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U.N. Security Council Calls Emergency Meeting After Turkey Attacks Syria

Plus: Uncertain U.S.-China trade talks, an anti-Semitic attack in Germany, and the other stories we’re following today.

By , an associate editor at Foreign Policy.
A child holds a flag as Kurds protest near the Turkish Embassy in Athens Oct. 9.
A child holds a flag as Kurds protest near the Turkish Embassy in Athens Oct. 9. LOUISA GOULIAMAKI/AFP via Getty Images

Here is today’s Foreign Policy brief: The U.N. Security Council meets as Turkey continues its assault on Kurdish forces, U.S.-China trade talks resume amid very low expectations, and Germany reels from an anti-Semitic attack on Yom Kippur.

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U.N. Security Council Calls Emergency Meeting

Here is today’s Foreign Policy brief: The U.N. Security Council meets as Turkey continues its assault on Kurdish forces, U.S.-China trade talks resume amid very low expectations, and Germany reels from an anti-Semitic attack on Yom Kippur.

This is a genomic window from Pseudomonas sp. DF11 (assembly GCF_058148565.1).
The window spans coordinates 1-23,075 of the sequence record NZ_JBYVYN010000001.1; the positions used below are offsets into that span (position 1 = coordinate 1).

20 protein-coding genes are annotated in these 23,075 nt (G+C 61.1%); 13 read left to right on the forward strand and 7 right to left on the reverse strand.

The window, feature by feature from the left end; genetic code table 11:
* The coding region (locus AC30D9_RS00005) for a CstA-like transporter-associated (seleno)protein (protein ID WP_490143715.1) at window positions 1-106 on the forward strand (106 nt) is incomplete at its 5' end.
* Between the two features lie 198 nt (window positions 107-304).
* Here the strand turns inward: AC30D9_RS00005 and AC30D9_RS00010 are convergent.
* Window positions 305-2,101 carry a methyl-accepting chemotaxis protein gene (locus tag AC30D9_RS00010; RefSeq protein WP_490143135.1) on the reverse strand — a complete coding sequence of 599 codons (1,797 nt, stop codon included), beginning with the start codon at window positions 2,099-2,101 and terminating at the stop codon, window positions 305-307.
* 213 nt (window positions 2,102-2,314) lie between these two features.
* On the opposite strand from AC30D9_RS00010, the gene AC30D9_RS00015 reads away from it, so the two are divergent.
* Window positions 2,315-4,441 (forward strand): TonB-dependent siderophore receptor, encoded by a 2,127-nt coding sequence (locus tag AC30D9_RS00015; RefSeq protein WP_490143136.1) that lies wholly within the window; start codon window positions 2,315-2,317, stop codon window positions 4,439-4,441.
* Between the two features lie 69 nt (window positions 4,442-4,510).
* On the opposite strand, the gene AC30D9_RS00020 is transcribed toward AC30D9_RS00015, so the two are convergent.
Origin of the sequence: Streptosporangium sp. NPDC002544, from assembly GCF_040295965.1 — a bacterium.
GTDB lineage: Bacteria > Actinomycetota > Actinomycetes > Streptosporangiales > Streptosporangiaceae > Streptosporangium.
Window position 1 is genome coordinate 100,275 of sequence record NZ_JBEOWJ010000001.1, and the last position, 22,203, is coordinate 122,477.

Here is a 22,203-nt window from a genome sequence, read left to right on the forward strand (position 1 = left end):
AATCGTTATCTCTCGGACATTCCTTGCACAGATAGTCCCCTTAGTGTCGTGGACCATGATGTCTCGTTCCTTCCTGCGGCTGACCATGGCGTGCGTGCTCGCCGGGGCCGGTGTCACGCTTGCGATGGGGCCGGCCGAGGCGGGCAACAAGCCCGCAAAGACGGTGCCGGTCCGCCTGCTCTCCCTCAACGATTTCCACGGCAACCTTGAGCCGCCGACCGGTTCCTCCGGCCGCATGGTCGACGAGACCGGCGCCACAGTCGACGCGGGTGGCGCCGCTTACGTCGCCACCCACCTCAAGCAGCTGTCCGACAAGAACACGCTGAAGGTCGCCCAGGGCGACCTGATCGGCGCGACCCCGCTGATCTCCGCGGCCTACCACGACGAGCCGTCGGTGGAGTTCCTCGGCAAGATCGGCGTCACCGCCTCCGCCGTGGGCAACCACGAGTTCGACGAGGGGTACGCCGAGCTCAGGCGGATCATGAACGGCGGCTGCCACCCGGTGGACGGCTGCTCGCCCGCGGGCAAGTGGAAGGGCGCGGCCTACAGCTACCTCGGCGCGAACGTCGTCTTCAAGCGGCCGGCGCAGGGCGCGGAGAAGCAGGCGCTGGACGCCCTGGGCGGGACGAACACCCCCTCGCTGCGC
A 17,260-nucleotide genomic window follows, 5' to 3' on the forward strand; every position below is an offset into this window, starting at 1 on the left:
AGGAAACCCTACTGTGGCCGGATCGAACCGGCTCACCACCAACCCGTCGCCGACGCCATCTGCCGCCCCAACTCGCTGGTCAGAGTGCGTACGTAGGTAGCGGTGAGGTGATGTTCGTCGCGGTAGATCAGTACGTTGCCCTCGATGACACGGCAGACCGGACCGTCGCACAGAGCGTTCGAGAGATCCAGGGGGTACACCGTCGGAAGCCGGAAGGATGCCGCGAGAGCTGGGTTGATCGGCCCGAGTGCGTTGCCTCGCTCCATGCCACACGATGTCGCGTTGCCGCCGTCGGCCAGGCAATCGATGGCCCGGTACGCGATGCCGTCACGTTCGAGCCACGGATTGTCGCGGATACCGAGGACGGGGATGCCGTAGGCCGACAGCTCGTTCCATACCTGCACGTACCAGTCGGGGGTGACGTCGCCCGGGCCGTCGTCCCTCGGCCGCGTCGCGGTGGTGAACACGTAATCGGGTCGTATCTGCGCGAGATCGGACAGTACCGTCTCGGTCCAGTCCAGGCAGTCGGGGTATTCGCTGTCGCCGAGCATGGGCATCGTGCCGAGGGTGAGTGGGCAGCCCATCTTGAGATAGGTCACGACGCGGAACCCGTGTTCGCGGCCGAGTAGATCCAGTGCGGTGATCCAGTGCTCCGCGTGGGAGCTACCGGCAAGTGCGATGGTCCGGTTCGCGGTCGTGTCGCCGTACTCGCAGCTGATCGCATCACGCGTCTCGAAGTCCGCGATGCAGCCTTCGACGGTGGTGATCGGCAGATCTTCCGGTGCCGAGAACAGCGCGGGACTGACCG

If you would like to receive Morning Brief in your inbox every weekday, please sign up here.

U.N. Security Council Calls Emergency Meeting

The U.N. Security Council holds a closed-door meeting on Syria today, after Turkey launched a military offensive against Kurdish fighters in the country’s northeast. The meeting—called by the Security Council’s European members—comes days after U.S. President Donald Trump abruptly announced a drawdown of U.S. troops in the region.

On Wednesday, Turkey launched a ground and air attack against towns held by the Kurdish-led Syrian Democratic Forces (SDF), causing thousands of people to flee. At least five civilians and three fighters were killed. Trump has seemed dismissive of the threat to the Kurds, even as members of Congress—including some of his staunchest Republican allies—have criticized the president’s decisions. He doubled down on Wednesday, declaring that the Kurds were not such essential allies and telling an audience at a White House ceremony, “they didn’t help us in the Second World War, they didn’t help us in Normandy.”

A fight on both fronts. As expected, the Turkish assault has led the SDF to pause its fight against the Islamic State, as Kurdish fighters move north toward the border. And the Pentagon is particularly concerned that the SDF will leave its prisons holding Islamic State fighters insufficiently guarded, FP’s Lara Seligman and Robbie Gramer report. The U.S. military is acting to remove the most dangerous detainees from those prisons, according to the New York Times. Trump confirmed the move, saying “We are taking some of the most dangerous ISIS fighters out.”